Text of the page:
may sit, one at Your right hand and one at Your left, in Your Kingdom.” [22] But
Jesus answered, “You do not know what you are asking. Are you able to drink
the cup that I am to drink?” They said to Him, “We are able.” [23] He said to
them, “You will drink My cup, but to sit at My right hand and at My left is not
Mine to grant, but it is for those for whom it has been prepared by My Father.”
[24] And when the ten heard it they were indignant at the two brothers. [25] But
Jesus called them to Him and said, “You know that the rulers of the Gentiles
lord it over them, and their great men exercise authority over them. [26] It shall
not be so among you; but whoever would be great among you must be your ser-
vant, [27] and whoever would be first among you must be your slave; [28] even
as the Son of Man came not to be served but to serve, and to give His life as a
ransom for many.”

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Commentary:

18-19. Once again our Lord prophesies to His Apostles about His death and re-
surrection. The prospect of judging the world (cf. Matthew 19:28) might have mis-
led them into thinking in terms of an earthly messianic kingdom, an easy way
ahead, leaving no room for the ignominy of the cross.

Christ prepares their minds so that when the testing time comes they will remem-
ber that He prophesied His passion and not be totally scandalized by it; He des-
cribes His passion in some detail.

Referring to Holy Week, St. Escriva writes: “All the things brought to our mind by
the different expressions of piety which characterize these days are of course di-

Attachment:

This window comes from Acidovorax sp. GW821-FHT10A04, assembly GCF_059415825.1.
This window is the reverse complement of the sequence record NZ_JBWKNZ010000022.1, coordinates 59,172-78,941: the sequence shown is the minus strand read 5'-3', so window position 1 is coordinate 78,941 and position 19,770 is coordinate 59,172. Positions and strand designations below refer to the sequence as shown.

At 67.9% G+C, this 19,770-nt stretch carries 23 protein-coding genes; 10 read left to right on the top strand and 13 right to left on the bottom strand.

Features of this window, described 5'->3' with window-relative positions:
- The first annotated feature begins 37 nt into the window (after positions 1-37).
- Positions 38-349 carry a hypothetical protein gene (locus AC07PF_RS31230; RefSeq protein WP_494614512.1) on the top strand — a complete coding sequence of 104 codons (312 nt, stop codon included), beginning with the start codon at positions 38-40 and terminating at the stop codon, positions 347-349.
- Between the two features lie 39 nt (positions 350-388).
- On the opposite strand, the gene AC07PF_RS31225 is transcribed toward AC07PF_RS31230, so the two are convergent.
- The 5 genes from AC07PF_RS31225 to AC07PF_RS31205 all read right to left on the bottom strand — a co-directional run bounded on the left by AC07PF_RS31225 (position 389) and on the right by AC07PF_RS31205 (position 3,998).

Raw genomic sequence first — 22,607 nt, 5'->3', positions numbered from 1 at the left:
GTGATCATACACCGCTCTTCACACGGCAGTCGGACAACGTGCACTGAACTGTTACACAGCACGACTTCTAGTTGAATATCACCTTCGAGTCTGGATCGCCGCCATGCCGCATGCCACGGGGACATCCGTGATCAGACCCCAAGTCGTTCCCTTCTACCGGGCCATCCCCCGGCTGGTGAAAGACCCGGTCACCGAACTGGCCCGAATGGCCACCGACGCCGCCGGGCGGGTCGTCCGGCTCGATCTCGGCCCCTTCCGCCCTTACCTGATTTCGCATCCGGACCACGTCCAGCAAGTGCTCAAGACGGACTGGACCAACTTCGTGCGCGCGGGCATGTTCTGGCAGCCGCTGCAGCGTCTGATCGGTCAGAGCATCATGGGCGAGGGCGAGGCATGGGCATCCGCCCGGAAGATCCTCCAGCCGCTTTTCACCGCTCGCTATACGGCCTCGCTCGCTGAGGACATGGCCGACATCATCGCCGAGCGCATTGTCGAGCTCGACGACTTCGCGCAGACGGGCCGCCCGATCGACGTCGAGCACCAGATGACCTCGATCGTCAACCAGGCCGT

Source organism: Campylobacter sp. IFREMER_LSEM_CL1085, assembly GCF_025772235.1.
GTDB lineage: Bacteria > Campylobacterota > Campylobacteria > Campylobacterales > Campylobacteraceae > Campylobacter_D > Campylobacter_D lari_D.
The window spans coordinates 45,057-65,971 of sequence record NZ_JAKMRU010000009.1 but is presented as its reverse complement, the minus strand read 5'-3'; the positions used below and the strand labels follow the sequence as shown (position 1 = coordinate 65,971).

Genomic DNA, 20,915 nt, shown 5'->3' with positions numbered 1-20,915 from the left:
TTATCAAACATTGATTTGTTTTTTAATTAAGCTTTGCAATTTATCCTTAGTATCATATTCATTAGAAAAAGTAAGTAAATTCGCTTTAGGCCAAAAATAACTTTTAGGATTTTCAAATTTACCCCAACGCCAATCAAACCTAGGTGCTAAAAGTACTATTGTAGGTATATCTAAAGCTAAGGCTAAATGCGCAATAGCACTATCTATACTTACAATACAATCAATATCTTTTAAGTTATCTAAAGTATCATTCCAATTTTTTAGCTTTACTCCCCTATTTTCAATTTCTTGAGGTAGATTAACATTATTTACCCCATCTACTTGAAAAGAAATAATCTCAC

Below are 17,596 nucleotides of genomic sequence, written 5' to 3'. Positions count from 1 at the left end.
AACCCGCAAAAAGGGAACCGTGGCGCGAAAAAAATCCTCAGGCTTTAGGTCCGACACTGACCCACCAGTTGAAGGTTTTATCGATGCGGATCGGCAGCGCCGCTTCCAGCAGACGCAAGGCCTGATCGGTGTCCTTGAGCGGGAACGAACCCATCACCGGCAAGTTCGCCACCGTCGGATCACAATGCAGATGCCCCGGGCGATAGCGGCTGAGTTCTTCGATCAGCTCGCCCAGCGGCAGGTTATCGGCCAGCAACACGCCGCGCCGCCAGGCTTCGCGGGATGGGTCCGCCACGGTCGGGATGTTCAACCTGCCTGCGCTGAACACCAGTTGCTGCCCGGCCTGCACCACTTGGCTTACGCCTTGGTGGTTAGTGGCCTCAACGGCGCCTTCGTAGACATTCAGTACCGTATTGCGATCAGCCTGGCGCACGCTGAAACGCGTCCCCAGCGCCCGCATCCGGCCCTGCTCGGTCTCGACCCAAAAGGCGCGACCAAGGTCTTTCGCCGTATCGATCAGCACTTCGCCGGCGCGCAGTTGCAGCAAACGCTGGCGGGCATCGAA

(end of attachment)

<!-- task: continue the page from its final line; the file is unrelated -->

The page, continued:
rected to the Resurrection, which is, as St. Paul says, the basis of our faith (cf.
1 Corinthians 15:14). But we should not tread this path too hastily, lest we lose
sight of a very simple fact which we might easily overlook. We will not be able to
share in our Lord’s Resurrection unless we unite ourselves with Him in His Pas-
sion and Death. If we are to accompany Christ in His glory at the end of Holy
Week, we must first enter into His holocaust and be truly united to Him, as He
lies dead on Calvary” (”Christ Is Passing By”, 95).

20. The sons of Zebedee are James the Greater and John. Their mother, Salo-
me, thinking that the earthly reign of the Messiah is about to be established,
asks that her sons be given the two foremost positions in it. Christ reproaches
them for not grasping the true — spiritual — nature of the Kingdom of Heaven and
not realizing that government of the Church He is going to found implies service
and martyrdom. “If you are working for Christ and imagine that a position of res-
ponsibility is anything but a burden, what disillusionment awaits you!” (St. J.
Escriva, “The Way”, 950).

22. “Drinking the cup” means suffering persecution and martyrdom for following
Christ. “We are able”: the sons of Zebedee boldly reply that they can drink the
cup; their generous expression evokes what St. Paul will write years later: “I can
do all things in Him who strengthens me.” (Philippians 4:13).

23. “You will drink My cup”: James the Greater will die a martyr’s death in Jeru-
salem around the year 44 (cf. Acts 12:2); and John, after suffering imprisonment